In 1993 Stuper took over as the head baseball coach at Yale University. He has won 535 games in the years that followed and is the winningest coach in school history.

John Stuper – career stats

1984 Donruss

Butch Davis

1985 Topps

Davis played in 166 games for the Kansas City Royals, Pittsburgh Pirates, Baltimore Orioles, Los Angeles Dodgers and Texas Rangers between 1983 and 1994. In 453 at bats he hit .243 with seven home runs. Davis never played in more than 62 games in a season. That happened in 1993 while he was with the Rangers. He hit .245 that year, with three home runs, 20 RBIs and 24 runs scored.

Davis hit his inside-the-park home run on Aug. 22, 1993, helping Texas to a 11-4 win over the Baltimore Orioles.

He was starting in right field and leading off for Texas at the Ballpark in Arlington on July 28, 1994, when Kenny Rogers threw a perfect game against the Angles. Davis did not get a hit in the game. The Rangers won 4-0.

Butch Davis – career stats

Swings and misses

1966 Topps

A two-time all star, Jimmie Hall played for eight years in the majors, hitting .254 with 121 home runs for the Minnesota Twins, California Angels, Cleveland Indians, New York Yankees, Chicago Cubs and Atlanta Braves from 1963-1970. Hall blasted 33 home runs for the Twins as a rookie and finished third in the American League Rookie of the Year vote. He hit 25 home runs for Minnesota the next year and earned a trip to his first All-Star Game. He had what was arguably the best year of his career in 1965 when he hit .285 with 20 home runs while setting a career high with 86 RBIs. He made his second all-star trip that year and finished 13th in the MVP tally. He played in the World Series against the Los Angeles Dodgers that season as well. Hall appeared in two games and had a hit in seven at bats as the Twins lost in seven games. Due to his struggles against left handed pitching, Hall saw his playing time wane and his power drop off precipitously in the years that followed. By 1968 he was a part-time player and two years later he was out of the majors for good.

1988 Fleer

Mike Stanley spent 15 years in the majors, playing for the Texas Rangers, New York Yankees, Boston Red Sox, Toronto Blue Jays and Oakland A’s from 1986-2000. In 1,467 games he hit .270 with 187 home runs. He was an all star in 1995 and won the Silver Slugger in 1993 when he hit .305 with 26 home runs for New York. Stanley played in 20 postseason games and was particularly good, hitting .356 with a home run. On May 1, 1991, Stanley caught Nolan Ryan’s final career no hitter.

Randy Johnson (third baseman)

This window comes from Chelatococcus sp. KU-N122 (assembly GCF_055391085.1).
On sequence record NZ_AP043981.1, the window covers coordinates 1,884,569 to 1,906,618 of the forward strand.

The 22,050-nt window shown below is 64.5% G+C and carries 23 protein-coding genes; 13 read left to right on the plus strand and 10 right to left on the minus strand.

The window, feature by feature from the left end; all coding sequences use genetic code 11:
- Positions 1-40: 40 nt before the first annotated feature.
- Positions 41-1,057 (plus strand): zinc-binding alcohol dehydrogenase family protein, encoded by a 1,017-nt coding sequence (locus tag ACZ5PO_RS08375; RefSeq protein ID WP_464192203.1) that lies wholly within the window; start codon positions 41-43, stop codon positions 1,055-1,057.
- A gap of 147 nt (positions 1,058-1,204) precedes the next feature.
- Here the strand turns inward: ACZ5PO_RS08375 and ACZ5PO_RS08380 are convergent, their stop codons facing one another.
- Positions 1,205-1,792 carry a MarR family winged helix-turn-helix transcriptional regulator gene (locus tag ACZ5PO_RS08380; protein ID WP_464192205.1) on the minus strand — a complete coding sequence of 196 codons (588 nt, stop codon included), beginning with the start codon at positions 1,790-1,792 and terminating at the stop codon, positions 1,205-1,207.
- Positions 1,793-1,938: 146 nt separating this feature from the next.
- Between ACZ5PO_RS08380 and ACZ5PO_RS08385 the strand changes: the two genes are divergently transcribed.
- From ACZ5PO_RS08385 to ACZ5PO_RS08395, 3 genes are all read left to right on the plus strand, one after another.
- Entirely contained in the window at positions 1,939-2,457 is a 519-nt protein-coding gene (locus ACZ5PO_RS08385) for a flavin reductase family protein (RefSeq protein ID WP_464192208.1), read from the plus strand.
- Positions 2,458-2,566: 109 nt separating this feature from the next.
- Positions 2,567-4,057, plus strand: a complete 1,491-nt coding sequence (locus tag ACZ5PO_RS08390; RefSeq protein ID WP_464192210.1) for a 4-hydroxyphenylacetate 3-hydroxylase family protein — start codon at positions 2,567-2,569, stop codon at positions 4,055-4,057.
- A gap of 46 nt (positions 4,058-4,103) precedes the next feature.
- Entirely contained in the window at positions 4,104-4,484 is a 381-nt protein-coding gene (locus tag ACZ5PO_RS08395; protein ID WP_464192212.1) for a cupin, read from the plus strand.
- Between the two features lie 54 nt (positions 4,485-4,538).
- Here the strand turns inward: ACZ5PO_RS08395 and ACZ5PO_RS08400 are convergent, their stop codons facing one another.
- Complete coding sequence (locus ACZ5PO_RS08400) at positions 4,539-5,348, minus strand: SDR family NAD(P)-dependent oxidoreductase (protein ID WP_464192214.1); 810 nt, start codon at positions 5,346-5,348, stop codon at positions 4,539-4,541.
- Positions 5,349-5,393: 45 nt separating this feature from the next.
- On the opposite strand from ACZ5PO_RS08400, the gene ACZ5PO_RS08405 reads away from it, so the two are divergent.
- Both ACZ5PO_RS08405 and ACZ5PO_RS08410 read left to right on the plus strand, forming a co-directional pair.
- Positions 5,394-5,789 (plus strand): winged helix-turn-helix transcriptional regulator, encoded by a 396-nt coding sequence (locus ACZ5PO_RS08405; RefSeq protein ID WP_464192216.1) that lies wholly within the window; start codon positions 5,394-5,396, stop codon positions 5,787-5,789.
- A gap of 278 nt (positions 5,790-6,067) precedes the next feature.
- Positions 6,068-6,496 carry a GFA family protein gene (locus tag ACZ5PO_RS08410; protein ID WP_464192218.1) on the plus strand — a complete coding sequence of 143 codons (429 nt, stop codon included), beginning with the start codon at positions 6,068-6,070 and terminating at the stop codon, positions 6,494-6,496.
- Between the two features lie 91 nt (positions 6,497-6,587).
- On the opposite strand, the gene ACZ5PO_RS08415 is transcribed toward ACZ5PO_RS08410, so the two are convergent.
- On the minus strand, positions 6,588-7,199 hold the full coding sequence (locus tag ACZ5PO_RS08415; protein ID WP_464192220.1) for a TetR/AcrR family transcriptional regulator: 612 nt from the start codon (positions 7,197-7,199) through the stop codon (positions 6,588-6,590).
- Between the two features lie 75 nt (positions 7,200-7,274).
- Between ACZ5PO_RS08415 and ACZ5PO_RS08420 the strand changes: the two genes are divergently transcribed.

1983 Topps

Johnson played in 204 games for the Atlanta Braves from 1982-1984. In 484 at bats he hit .267 with six home runs. His best season was actually his last in the big leagues. He played in 91 games in 1984 and hit .279 with five home runs.

On Sept. 6, 1984, Johnson broke a 2-2 tie at Dodger Stadium by taking Larry White deep to lead off the top of the 18th inning. Atlanta held on to win the game 3-2.

Johnson played two years in Japan for the Hiroshima Carp following his time in the majors. Following his playing career he has worked as a scout for various clubs. He is currently a scout for the Detroit Tigers.

Randy Johnson – career stats

1984 Fleer

Swings and misses

1980 Topps

Mike Barlow pitched for seven seasons in the majors, playing for the St. Louis Cardinals, Houston Astros, California Angels and Toronto Blue Jays from 1975-1981. In 133 games he posted a 10-6 record with a 4.63 ERA and six saves.

1981 Fleer

Mike Griffin appeared in 67 games for the New York Yankees, Chicago Cubs, San Diego Padres, Baltimore Orioles and Cincinnati Reds between 1979 and 1989. In 74.1 innings he went 7-15 with three saves and a 4.60 ERA.

1986 Fleer

Craig Gerber played in 65 games for the California Angels in 1985. He hit .264.

Jeff Twitty

1981 Fleer

Twitty appeared in 13 games for the Kansas City Royals in 1980. He went 2-1 with a 6.04 ERA. He pitched professionally from 1979-1982.

Twitty made his major league debut on July 5, 1980, against the Mariners in Kansas City. He entered the game in the fifth inning in relief of starter Renie Martin and pitched 2.1 innings, giving up three hits and a run. Kansas City won the game 5-4 and Twitty earned the victory.

Jeff Twitty – career stats

Mark Lee